Monday, 17 June 2024

Benavides, Coleman receive Horatio Alger National Scholarships

Student stars: Laura Benavides and Kyle Coleman found out Tuesday that they'll each receive a $20,000 scholarship from the Horatio Alger National Scholarship Program. The program places special emphasis on supporting young people who have overcome adversity, are committed to continuing their education and serving their communities. Photo by Elizabeth Larson.


UPPER LAKE – Two very special young people received an incredible piece of news this week – they had each been chosen out of thousands of applicants nationwide to receive $20,000 scholarships to help fund their college education.

Kyle Coleman, 17, of Upper Lake, and Laura Benavides, 18, of Nice, received word Tuesday that they were among 105 recipients of the scholarships, offered by the Horatio Alger National Scholarship Program.

Carrie Blewitt, spokesperson for the awards program, said about 33,000 students from across the United States applied this year for the scholarships, which have been offered since 1984.

“These are the cream of the crop,” Blewitt said of the winners.

Karen Riordan, a counselor at Upper Lake High School – where both Coleman and Benavides are in their senior year – called the news “phenomenal.” Riordan said it's the first time Upper Lake High students have received nationwide scholarships.

Upper Lake High is one of three high schools nationwide – including John Johnson High School in Roseville, Minn., and Itawamba Agricultural High School in Fulton, Miss. – to have more than one recipient of this year's scholarships. Blewitt called the achievement of having more than one student per school “not that common.”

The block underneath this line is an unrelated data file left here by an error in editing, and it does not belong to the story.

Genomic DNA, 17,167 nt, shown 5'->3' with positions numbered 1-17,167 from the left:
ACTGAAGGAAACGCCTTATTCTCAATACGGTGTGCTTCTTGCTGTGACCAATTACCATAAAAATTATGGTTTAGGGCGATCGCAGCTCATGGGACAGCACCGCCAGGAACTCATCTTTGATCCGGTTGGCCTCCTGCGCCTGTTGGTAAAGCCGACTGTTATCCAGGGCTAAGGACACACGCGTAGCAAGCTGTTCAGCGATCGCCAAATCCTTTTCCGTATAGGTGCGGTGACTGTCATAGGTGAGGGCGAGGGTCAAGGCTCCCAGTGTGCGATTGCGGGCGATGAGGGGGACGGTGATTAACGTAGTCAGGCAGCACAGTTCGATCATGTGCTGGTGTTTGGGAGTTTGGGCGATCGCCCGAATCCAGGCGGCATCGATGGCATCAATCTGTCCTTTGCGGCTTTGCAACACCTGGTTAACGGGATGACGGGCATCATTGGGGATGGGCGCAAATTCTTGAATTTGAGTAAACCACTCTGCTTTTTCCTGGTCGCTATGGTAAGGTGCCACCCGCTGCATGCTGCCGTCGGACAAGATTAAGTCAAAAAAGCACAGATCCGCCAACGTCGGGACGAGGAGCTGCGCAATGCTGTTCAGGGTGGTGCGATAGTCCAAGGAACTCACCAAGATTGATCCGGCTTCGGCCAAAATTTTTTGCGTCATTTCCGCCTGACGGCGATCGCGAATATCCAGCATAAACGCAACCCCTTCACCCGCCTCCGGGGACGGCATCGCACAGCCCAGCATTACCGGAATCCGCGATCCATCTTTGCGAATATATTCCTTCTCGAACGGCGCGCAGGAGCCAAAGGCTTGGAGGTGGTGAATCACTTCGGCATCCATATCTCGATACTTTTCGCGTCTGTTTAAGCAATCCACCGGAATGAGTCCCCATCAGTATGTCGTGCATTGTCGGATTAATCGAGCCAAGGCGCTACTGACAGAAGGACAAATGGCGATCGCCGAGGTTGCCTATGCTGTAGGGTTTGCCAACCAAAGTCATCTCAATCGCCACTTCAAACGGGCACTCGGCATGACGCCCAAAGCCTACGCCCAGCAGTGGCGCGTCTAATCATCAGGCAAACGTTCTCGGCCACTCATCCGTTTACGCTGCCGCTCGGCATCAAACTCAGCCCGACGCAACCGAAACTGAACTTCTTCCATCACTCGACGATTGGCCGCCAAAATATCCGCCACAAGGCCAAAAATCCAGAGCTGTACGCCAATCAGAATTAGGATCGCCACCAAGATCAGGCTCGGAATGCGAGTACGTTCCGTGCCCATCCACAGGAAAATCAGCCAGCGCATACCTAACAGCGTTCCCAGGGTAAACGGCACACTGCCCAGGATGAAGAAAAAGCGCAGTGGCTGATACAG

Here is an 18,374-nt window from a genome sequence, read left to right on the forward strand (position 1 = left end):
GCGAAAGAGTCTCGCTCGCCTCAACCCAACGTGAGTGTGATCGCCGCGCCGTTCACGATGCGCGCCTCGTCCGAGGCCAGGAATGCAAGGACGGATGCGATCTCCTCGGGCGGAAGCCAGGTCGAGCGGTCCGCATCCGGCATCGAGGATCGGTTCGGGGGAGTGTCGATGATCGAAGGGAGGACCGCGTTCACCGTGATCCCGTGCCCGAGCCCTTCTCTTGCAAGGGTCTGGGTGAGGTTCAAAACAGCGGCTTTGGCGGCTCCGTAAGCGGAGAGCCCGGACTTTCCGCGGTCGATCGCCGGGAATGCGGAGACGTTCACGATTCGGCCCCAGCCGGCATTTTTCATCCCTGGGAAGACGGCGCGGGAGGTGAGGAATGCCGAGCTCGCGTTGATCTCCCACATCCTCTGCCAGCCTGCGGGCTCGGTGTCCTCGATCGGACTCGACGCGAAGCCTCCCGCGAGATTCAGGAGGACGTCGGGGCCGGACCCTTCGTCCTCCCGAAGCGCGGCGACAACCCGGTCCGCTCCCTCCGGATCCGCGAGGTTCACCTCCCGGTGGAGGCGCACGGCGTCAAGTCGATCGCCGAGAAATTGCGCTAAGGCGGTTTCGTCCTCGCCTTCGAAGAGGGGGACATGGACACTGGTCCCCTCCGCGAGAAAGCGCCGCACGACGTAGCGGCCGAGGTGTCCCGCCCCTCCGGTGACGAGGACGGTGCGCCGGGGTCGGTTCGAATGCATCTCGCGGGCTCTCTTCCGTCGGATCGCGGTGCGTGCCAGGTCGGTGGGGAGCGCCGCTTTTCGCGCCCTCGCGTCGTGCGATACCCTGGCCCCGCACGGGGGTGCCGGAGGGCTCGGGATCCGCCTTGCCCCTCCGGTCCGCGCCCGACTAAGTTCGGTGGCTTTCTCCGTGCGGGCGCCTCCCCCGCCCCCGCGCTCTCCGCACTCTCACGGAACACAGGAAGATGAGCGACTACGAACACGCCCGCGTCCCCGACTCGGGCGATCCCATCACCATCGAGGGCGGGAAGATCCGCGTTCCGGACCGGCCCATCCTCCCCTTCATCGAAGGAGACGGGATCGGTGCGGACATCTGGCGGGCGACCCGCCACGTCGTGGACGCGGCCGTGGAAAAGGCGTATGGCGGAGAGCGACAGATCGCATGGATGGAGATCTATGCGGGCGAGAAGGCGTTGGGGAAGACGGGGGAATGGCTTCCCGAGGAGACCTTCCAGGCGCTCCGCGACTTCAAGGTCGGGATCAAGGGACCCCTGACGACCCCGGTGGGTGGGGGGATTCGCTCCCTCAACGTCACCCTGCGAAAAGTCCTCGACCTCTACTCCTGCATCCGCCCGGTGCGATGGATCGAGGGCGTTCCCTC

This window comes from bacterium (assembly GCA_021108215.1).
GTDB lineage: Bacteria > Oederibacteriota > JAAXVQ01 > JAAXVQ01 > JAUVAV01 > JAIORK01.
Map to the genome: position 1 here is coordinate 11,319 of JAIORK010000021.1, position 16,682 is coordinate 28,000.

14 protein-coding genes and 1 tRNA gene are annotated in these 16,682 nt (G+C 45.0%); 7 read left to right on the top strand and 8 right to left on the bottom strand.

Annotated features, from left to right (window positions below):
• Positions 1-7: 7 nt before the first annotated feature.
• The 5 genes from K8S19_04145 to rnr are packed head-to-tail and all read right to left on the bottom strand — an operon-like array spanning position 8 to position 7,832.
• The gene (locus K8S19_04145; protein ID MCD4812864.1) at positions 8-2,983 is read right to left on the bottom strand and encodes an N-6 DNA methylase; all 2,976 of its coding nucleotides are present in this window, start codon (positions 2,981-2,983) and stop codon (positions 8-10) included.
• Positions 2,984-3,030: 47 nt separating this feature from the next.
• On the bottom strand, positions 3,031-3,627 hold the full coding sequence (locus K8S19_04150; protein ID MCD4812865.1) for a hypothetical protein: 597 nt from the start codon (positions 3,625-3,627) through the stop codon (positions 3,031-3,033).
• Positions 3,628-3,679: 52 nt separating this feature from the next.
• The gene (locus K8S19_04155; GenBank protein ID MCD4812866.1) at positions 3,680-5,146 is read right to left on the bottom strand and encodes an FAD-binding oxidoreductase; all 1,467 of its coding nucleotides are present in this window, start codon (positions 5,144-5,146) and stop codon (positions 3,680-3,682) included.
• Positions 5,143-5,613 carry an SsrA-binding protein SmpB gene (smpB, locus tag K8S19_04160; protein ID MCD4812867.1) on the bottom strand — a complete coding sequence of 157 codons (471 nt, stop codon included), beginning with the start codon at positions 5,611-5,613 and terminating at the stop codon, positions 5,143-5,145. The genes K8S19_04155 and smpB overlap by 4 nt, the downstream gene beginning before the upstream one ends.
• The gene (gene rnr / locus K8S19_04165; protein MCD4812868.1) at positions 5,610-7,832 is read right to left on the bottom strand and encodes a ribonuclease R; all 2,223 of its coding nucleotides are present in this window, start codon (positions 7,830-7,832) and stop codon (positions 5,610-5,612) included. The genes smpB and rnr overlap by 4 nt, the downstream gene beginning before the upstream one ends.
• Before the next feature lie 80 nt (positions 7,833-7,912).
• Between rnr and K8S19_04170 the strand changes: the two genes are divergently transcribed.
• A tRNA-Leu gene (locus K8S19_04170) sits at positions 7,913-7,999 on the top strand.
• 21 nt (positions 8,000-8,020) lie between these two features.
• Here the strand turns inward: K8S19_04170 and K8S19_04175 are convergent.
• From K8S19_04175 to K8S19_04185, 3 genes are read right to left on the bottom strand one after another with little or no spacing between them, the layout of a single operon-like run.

Benavides and Coleman are among seven Californians included on this year's roster of distinguished students.

Blewitt said all of the scholarship recipients will be welcomed to a three-day conference in Washington, DC from April 2 through 4. During the all-expenses-paid trip they will accept their scholarships, do a little sightseeing and take part in ceremonies.

“It's a packed three days,” said Blewitt.

One of the ceremonies will take place at the US Supreme Court, led by Justice Clarence Thomas, one of the members of the Horatio Alger Association of Distinguished Americans, whose membership also includes Maya Angelou, Hank Aaron, Wayne Gretzky, Ross Perot and Colin Powell.

A Saturday morning scholars breakfast, held on April 4, will offer the students a chance to share their stories, “which is pretty moving,” said Blewitt.

The students say their parents were very happy about the scholarships. So were there friends, and Riordan said she “squeezed Laura to death” at the news. Riordan added the school is very pleased and proud of the two.

Benavides said one of her friends helpfully offered to beat her with a stick if she didn't take the scholarship and make the most out of it.

Both students said they found out about the scholarship the old-fashioned way – on the counseling bulletin board's list of available scholarships.

Named for the author Horatio Alger Jr., who wrote stories about people overcoming adversity through tireless work and persistence, the Horatio Alger Association of Distinguished Americans Inc.'s national scholarship program honors young people who have shown the same willingness to face tough times and overcome them.